Rubio Holds Town Halls But Refuses to Answer Any Questions

The traditional meaning of a "town hall" event is where a candidate gets up on stage and answers questions from the audience for an hour. But Marco Rubio has given the idea a new twist: he shows up but refuses to take any questions from anyone.

The advantage here is that although Rubio is quite good at delivering talking points he has memorized, he is not good at all when faced with a question he doesn't expect. The questions from professional journalists at a televised debate are somewhat predictable, but questions from voters can throw candidates for a loop.

Probably the most famous example of a candidate being flustered was in the second televised presidential debate in 1992, where audience members asked the questions—essentially a televised town hall. One woman asked George H.W. Bush how the national debt affected him personally. He didn't have a clue. Part of the problem is that the question was poorly formulated. The woman probably meant the federal deficit, not the national debt, but Bush didn't know what to say. A journalist would never ask such a sloppy question.

Rubio has held four of these question-free town halls in South Carolina on Tuesday and Wednesday. Basically, he shows up and people can take selfies with him. Republicans who are happy about Haley's endorsement and Rubio's chances ought to be thinking ahead to the Fall debates, especially if Rubio has to go up against Hillary Clinton, an extremely knowledgeable candidate and skilled debater. Shouldn't Rubio try to get as much practice as he can? (V)

Bush Breaks Twitter

On Tuesday, Jeb Bush issued forth with one of the oddest Tweets in recent memory, political or not. It was a picture of a gun, engraved with his name, and accompanied by the single word: "America." Poetry? Performance art? Keyboard not working properly? Didn't realize you get 140 characters on Twitter? Who knows.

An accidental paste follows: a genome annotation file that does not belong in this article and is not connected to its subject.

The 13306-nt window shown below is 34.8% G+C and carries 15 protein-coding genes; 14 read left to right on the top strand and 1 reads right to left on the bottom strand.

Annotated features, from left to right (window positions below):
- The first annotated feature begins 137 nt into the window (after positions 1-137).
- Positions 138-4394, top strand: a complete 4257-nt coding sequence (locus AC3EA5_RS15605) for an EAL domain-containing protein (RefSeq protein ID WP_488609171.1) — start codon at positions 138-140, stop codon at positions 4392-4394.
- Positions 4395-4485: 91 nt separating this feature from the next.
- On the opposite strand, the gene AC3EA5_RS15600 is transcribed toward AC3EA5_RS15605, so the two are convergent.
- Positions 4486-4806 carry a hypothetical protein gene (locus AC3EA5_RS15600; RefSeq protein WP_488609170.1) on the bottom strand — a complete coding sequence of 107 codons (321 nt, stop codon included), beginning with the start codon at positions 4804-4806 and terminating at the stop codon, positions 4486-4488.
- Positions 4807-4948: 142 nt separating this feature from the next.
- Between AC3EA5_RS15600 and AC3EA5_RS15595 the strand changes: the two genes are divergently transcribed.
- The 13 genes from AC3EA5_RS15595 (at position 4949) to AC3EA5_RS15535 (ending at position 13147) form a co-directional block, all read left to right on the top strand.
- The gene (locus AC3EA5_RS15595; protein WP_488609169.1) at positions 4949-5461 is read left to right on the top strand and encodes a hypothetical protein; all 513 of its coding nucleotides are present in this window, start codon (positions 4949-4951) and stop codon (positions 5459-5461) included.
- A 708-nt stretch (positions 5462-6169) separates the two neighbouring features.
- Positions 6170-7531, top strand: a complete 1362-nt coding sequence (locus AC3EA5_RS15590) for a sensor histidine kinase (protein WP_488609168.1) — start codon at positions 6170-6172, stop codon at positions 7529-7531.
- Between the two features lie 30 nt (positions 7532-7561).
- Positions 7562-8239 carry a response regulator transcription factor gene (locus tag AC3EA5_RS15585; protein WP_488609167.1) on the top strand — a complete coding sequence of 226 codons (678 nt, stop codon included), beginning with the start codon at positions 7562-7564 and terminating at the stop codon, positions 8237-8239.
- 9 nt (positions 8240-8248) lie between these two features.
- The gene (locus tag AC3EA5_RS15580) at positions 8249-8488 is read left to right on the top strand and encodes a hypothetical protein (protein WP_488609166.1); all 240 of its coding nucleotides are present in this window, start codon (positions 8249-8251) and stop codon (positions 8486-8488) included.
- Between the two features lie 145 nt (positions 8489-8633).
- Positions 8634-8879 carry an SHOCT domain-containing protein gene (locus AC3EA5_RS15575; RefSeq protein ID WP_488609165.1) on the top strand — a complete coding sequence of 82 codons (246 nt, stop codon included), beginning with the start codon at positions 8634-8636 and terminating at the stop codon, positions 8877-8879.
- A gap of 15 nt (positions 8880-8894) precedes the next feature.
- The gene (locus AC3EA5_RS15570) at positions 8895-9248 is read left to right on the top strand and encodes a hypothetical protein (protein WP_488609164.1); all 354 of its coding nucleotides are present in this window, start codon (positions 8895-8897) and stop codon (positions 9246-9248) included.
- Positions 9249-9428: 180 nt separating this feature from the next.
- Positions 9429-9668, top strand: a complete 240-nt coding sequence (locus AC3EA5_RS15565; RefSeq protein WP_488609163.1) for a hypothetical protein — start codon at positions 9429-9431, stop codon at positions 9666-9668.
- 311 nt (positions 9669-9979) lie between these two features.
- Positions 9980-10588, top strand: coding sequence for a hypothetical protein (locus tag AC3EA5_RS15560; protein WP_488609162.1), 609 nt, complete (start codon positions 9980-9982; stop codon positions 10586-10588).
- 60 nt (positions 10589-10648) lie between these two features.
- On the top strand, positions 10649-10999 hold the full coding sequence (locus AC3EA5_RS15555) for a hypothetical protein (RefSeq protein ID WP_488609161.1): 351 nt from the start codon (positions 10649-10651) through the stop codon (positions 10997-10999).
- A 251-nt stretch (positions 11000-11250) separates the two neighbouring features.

Many users expressed support or disdain for the obvious pro-gun message. However, considerably more took it as an opportunity to make Bush the butt of jokes. The initial responses took the form of anti-suicide pleas: "Don't do it, Jeb!" and "Life is worth living!" However, it quickly morphed into an Internet meme, wherein users paired a photograph with a place name. For example:

Meanwhile, the New York Daily News, displaying its usual knack for rhyme, gave its front page over to the story, accompanied by the headline "Dolt .45".

Whenever Jeb Bush seems to be getting on track, he does something like this that reminds us that he has really terrible political instincts. He's pretending to be something that he is not, and voters see right through that. Indeed, some are already calling it his "Dukakis-in-a-tank" moment, recalling the devastating 1988 photo of 5'5" Democratic nominee Michael Dukakis wearing an ill-fitting helmet while seated inside an oversized tank in an effort to appear pro-military. Maybe this is correct, maybe not, though certainly there is at least one difference between the two candidates: Dukakis actually won some primaries. (Z)

Nine Ways to Replace Scalia

The story of Justice Antonin Scalia's replacement is probably going to stay in the news for weeks, except when there is a debate or an actual election. It is that important. Will Saletan at Slate offers nine strategies from which Obama can choose to find the right nominee. Here they are.